ENCINITAS — The Encinitas City Council was prepared this week to approve a new slate of rules and regulations surrounding short-term rentals before dozens of residents voiced their opposition to the plans.
The proposed ordinance included implementing a five-night minimum requirement for guests of short-term rental units, including rentals from popular home-sharing apps like Airbnb and Vrbo, and instructing rental hosts to personally check-in guests to confirm their identities.
Following public input, the council has opted to shelve the proposals pending further discussion.
At the public hearing, over 40 residents spoke on the issue, with a clear majority opposed to many, if not all, of the proposed regulations, particularly those related to a five-day minimum stay requirement.
City staff believed implementing these requirements would help to limit other prohibited activities in short-term rentals such as loud parties and gatherings and issues surrounding parking.
A common refrain from residents in both public and written comments submitted to the city were that short-term rental operators currently average approximately three nights per visit from renters.
“We try to avoid people that stay a single day,” said Randy Boyer, who operates an owner-occupied short-term rental in Leucadia. “We don’t think that’s a good situation to have single-day renters. I think five days is a mistake, I really do.”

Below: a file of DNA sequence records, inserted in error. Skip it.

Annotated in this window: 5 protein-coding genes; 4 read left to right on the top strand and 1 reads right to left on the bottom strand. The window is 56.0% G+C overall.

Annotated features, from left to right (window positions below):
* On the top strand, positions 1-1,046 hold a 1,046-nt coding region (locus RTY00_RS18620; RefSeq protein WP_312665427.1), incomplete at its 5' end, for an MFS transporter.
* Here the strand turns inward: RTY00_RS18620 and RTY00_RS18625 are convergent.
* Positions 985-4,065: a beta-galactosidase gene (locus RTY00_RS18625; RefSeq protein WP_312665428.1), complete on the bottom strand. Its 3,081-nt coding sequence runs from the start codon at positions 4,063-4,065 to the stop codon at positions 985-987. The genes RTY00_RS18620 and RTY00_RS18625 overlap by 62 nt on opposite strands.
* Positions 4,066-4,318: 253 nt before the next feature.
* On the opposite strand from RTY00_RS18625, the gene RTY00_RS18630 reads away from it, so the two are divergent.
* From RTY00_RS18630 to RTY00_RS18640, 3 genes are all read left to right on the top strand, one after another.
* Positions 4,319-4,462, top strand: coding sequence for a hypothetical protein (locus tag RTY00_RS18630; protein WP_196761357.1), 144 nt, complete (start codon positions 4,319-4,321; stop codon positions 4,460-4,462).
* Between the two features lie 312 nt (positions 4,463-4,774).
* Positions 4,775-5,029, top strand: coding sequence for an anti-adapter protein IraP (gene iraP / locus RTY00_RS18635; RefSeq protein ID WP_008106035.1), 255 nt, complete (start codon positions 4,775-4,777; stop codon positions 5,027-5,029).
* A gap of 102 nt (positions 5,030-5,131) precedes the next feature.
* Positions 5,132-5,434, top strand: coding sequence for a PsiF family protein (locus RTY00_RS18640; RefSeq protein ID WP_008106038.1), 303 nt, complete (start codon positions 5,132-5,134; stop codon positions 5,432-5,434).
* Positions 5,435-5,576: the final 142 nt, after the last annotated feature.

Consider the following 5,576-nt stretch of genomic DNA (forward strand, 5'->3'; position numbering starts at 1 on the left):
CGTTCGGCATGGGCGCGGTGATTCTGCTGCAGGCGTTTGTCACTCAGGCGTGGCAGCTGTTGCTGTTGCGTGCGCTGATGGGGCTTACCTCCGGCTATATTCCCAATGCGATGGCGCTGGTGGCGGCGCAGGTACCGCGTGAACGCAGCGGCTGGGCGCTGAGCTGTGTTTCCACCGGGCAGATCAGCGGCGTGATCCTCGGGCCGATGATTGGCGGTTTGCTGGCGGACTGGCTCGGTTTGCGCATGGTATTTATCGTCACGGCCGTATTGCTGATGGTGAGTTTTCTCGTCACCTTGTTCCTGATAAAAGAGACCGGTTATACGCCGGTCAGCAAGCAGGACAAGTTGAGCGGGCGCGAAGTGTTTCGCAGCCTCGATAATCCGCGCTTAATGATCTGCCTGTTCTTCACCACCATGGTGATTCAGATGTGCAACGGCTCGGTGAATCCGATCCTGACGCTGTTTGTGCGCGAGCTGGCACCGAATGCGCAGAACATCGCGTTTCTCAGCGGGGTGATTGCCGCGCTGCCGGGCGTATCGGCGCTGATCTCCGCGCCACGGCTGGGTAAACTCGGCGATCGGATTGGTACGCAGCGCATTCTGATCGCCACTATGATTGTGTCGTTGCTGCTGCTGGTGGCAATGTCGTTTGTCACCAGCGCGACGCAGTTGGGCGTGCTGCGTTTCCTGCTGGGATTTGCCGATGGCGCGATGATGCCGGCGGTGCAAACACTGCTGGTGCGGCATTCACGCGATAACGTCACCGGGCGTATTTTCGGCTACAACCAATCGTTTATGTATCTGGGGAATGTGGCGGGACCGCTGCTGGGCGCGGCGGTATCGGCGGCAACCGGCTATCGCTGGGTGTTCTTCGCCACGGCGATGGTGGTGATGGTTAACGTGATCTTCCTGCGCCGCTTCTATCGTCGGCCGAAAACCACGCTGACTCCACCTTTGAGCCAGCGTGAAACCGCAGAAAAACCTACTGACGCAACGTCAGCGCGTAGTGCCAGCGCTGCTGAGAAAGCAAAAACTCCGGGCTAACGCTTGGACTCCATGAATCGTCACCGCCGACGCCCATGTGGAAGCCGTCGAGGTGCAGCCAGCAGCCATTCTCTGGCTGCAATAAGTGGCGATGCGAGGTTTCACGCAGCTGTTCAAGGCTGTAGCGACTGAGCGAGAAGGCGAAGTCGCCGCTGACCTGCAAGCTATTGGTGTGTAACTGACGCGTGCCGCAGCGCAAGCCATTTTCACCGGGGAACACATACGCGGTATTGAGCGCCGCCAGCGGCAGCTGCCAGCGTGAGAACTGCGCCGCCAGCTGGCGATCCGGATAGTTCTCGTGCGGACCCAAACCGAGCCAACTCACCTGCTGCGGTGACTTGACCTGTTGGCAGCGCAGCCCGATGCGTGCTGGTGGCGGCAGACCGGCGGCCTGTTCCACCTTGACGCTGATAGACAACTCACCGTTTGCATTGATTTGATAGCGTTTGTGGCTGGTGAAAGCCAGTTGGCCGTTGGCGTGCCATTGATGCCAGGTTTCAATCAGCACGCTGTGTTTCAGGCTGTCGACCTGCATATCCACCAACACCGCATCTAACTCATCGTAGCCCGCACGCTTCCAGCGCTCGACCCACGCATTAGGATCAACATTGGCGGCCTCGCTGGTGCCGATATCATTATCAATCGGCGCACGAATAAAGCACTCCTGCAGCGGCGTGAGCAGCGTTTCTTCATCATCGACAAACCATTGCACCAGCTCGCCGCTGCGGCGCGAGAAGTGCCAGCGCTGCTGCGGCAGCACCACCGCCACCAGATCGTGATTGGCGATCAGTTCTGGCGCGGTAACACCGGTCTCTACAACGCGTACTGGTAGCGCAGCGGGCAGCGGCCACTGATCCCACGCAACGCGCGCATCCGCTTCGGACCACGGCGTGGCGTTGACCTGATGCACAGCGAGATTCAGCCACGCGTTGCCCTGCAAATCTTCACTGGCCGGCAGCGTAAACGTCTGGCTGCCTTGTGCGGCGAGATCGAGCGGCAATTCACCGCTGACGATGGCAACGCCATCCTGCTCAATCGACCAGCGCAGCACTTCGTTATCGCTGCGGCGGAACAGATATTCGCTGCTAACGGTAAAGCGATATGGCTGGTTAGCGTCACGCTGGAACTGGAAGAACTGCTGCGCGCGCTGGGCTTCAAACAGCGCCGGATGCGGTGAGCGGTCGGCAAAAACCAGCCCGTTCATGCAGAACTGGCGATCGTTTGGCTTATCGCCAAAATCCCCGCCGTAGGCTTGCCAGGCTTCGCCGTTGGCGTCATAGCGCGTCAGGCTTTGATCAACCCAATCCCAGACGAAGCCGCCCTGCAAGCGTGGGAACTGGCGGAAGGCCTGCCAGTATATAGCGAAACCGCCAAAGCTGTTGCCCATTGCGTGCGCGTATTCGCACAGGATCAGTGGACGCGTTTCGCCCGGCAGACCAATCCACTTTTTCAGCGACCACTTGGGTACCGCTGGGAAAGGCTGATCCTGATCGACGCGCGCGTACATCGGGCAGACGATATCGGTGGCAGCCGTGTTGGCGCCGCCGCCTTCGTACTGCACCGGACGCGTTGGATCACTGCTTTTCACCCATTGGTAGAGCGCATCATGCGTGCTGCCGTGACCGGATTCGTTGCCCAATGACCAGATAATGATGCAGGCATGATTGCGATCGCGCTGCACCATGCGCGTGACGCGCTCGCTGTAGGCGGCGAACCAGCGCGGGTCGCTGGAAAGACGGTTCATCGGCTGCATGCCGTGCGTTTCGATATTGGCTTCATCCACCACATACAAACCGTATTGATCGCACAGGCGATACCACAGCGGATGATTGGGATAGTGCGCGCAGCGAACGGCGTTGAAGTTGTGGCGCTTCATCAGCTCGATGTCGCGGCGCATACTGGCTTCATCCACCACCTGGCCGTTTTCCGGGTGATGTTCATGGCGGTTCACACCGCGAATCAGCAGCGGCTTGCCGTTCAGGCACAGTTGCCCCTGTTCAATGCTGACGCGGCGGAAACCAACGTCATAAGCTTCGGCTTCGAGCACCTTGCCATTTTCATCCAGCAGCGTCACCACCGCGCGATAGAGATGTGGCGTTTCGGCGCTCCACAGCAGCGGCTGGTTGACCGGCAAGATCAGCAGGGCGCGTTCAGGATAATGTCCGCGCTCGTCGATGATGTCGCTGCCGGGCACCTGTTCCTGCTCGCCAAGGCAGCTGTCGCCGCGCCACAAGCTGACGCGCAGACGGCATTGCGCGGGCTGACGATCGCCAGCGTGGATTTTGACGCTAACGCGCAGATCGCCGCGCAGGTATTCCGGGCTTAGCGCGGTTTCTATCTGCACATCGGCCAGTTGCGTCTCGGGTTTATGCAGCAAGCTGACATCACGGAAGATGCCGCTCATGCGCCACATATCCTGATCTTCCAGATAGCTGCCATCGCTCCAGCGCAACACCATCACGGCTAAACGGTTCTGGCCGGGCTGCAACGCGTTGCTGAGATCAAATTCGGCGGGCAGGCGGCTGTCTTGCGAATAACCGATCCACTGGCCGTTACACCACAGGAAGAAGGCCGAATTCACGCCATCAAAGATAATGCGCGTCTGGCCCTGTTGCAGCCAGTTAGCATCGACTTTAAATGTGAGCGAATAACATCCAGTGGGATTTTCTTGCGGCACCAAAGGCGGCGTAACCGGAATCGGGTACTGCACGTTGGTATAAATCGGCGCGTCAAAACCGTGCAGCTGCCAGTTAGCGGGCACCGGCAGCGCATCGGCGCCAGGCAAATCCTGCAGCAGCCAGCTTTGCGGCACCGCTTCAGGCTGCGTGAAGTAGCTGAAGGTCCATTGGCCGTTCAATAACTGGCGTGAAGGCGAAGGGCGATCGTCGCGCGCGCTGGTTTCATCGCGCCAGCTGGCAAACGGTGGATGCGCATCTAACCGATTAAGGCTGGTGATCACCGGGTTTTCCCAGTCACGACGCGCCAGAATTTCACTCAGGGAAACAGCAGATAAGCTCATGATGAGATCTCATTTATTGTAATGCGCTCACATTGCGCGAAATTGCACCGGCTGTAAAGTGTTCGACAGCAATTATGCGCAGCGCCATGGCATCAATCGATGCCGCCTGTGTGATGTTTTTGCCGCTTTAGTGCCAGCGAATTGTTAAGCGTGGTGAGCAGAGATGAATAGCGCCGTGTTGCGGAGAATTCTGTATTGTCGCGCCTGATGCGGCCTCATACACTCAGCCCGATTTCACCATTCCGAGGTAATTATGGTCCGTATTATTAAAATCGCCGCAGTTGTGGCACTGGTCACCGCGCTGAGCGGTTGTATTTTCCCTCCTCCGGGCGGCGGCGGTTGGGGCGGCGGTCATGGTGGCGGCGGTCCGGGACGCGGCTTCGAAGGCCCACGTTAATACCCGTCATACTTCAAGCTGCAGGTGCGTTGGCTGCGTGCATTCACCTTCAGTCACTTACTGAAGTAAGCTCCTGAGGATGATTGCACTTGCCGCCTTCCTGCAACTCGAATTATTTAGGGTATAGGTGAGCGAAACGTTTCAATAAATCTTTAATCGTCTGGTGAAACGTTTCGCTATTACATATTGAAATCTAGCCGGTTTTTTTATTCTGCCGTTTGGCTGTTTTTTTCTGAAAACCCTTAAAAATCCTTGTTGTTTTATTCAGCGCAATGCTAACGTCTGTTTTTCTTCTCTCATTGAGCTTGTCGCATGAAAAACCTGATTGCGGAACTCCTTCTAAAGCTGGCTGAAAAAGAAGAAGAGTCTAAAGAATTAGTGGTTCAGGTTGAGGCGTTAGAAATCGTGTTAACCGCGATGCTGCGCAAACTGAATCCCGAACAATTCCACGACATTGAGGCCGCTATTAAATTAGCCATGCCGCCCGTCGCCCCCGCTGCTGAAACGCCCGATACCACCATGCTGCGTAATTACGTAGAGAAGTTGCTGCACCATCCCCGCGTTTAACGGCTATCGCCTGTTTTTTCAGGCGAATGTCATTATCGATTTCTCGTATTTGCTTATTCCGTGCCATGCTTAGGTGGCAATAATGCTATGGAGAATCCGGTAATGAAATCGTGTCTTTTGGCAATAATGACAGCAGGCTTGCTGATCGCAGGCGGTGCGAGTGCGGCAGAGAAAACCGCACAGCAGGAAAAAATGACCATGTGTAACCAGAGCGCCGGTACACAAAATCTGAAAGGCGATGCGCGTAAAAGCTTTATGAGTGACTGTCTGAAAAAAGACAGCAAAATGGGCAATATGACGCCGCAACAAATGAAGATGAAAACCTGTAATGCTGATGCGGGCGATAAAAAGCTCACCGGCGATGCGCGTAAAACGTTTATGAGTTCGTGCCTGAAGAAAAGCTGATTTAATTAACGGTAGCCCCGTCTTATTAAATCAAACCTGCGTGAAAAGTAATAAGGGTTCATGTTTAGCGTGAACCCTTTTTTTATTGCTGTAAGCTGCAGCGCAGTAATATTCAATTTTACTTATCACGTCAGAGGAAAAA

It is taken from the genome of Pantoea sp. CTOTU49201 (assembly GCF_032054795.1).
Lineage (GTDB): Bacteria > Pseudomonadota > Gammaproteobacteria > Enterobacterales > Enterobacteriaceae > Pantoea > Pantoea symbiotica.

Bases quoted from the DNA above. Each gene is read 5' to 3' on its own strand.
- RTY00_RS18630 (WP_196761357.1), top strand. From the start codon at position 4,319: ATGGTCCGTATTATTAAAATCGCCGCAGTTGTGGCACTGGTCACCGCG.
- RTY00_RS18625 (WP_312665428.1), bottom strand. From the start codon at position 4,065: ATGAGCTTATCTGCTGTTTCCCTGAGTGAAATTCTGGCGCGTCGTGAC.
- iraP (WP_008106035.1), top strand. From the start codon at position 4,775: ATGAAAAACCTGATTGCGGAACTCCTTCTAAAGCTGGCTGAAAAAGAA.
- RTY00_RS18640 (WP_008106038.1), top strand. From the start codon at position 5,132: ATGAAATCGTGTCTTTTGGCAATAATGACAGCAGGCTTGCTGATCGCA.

The council had a lengthy and productive discussion on the issues raised by residents including discussions around removing the minimum stay requirement for owner-occupied units and changing the minimum to three days for whole homes rented to short-term visitors.
Other cities in North County have different ways to handle short-term rentals. The city of Oceanside, for example, requires a two-day minimum for visitors while the cities of Del Mar and Solana Beach both require a more lengthy seven-day minimum, which is still under review by the California Coastal Commission.
New changes will have to be reintroduced to the Encinitas City Council with new definitions and regulations, including the definition of an “owner-occupied” unit.
Mayor Catherine Blakespear suggested expanding to include operators renting accessory dwelling units (ADUs) separate from their main homes to be considered owner-occupied.
“This is the first time the whole council has talked about this and the public has been able to weigh in,” Blakespear said. “Recognizing that we want to make these changes I think we need to do that.”
City staff says it will be doing further analysis on owner-occupied units before bringing the ordinance back to the council. Staff will also conduct an analysis on limiting the number of short-term rentals in the city.
Blakespear also suggested doing away with a prohibition in the proposed ordinance on lockboxes used to allow guests to check themselves in without the owner present.
Councilmember Joe Mosca said the prohibition should remain for investor-owned units.
“Having somebody that is there that is able to check them in and basically observe and give them information, I do think that’s going to decrease the chance of parties,” Mosca said.
The council voted unanimously, with Councilmember Kellie Shay Hinze recused, to request city staff bring back the ordinance with the discussed modifications as well as the new analyses.